Visitors to Nevada often proclaim how beautiful the vast horizons are as they stretch in every direction as far as the eye can see. But just beyond, in the lesser traveled nuclear storage sites too toxic for humans to stay for very long without dying. And the truly horrific science fiction reality is, someone needs to guard the wastes. Robots have been employed to guard the sites from intruders.
The idea of a nuclear stockpile stretching for miles in every direction may seem incredible in itself, but robotic sentries employed to report or even eliminate intruders to the sight has some throwing their hands up waiting for Skynet to take over. But this isn’t an idea for a post apocalyptic film. This is modern technology at work. The reality has finally come to pass where sentry robots have been almost exclusively entrusted with up close and personal guarding of some of our most sensitive and dangerous locations. And with robotics technology only getting more advanced, what can we expect next?
The progress of robotics has been and is now charted by the mobility of the units involved. Fifty years ago when robots were not much more than a radio controlled units with few applications they trodded through research labs and on film very slowly. It wasn’t until the 1980s when more advanced units started being developed that the applications of these devices started to become more than just a dream. But now with the robotics industry creating robots capable of walking or even running across rough terrain, scanning memorized geographic features, following targets, and targeting them with frightening accuracy, the future seems quite bright for our steel soldiers. But is the technology involved in the MDARS (Mobile Detection and Response System) advanced enough to rely on just yet?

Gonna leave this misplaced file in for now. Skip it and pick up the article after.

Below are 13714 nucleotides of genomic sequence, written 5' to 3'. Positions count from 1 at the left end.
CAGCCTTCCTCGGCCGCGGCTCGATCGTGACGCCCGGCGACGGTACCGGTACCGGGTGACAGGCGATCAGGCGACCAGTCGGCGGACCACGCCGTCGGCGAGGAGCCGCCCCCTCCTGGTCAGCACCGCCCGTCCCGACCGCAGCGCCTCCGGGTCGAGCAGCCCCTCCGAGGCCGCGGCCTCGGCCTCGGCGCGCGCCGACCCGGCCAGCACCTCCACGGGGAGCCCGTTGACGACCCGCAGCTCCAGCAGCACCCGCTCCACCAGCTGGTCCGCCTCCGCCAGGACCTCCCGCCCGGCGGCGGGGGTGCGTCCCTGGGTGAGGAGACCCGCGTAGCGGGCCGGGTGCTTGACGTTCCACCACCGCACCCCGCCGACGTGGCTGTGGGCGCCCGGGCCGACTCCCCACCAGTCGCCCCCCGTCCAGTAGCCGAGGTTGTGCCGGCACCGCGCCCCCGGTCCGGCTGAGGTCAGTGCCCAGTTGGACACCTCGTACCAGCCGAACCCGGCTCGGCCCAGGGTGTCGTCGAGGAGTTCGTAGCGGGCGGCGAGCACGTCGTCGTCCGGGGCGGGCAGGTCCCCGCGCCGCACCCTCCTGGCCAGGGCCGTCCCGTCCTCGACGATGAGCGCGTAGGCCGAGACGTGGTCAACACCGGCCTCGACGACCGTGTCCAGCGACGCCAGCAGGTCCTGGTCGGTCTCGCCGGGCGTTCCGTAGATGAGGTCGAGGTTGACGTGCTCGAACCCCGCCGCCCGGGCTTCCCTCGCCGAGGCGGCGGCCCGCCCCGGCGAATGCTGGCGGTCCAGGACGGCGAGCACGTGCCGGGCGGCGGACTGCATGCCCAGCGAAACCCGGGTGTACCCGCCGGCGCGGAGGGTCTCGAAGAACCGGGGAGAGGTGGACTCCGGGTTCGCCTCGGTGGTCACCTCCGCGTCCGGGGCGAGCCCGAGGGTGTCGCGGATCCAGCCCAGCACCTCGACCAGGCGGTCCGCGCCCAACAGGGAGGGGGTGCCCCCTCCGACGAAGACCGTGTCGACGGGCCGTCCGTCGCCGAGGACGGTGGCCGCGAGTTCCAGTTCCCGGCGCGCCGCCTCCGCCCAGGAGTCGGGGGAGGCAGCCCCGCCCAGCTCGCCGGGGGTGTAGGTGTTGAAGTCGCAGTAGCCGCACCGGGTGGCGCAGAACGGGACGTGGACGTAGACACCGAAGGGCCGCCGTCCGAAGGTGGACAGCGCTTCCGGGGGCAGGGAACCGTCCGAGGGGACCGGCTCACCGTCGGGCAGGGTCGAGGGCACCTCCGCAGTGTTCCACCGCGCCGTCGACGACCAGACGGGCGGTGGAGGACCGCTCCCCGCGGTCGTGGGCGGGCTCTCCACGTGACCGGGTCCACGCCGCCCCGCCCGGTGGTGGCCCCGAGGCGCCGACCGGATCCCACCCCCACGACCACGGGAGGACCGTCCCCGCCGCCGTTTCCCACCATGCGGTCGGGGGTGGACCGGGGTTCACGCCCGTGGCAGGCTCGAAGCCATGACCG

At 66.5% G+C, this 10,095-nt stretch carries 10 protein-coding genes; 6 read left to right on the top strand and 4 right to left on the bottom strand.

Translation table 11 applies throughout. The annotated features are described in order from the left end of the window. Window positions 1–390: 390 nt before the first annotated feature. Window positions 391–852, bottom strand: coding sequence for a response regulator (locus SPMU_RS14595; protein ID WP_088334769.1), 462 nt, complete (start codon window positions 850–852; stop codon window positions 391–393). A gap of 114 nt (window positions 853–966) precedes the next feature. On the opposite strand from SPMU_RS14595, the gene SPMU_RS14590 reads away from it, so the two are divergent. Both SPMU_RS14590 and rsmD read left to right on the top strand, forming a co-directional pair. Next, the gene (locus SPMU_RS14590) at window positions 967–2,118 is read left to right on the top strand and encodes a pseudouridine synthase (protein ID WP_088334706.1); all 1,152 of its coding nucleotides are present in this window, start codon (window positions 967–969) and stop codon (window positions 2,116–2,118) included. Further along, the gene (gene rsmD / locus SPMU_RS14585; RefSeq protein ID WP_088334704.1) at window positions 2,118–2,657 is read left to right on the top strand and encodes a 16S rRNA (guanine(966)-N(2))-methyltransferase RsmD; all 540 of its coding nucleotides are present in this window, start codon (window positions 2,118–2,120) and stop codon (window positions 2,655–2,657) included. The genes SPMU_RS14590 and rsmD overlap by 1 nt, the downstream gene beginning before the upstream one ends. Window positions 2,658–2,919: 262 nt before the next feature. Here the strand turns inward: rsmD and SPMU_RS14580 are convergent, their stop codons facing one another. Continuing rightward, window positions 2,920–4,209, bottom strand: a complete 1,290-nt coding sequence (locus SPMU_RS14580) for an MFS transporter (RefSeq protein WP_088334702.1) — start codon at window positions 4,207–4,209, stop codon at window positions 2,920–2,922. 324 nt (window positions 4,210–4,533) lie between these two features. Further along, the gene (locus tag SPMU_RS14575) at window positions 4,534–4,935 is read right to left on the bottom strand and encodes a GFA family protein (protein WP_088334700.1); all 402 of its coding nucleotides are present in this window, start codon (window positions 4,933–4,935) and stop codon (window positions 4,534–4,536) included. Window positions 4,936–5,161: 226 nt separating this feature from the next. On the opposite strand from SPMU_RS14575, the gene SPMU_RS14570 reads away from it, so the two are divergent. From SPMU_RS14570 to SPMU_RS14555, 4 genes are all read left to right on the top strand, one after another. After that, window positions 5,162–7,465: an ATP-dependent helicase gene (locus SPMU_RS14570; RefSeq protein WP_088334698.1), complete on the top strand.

According to those funding the guards on the Nevada Nuclear Security Sight, the devices are able to guard the area at a fraction of the cost it would for armed troops using conventional vehicles. And these robots are capable of seeing and hearing far more in every direction while still withstanding the dangerously high doses of radiation in the area. And this isn’t a simple test either. The facilities are a high priority for security for obvious reasons. The materials involved include not only nuclear waste, but also old nuclear warheads from before the Cold War.
With the Army logo emblazoned across the front they look like smaller versions of the traditional Hummer trucks used in Iraq today, but with a robot at the top controlling its movements and scanning with massive sensors for intruders. The systems are almost entirely autonomous and require user input only in certain situations. With South Korea already utilizing similar robots to patrol some of the tensest areas in the world, it seems robots are the way of the future in the military. Robots do not get ill, they require only a small amount of sleep, and systems such as the MDARS only require a brief resting period to recharge twice a day during which time alternate units can by cycled in to replace them.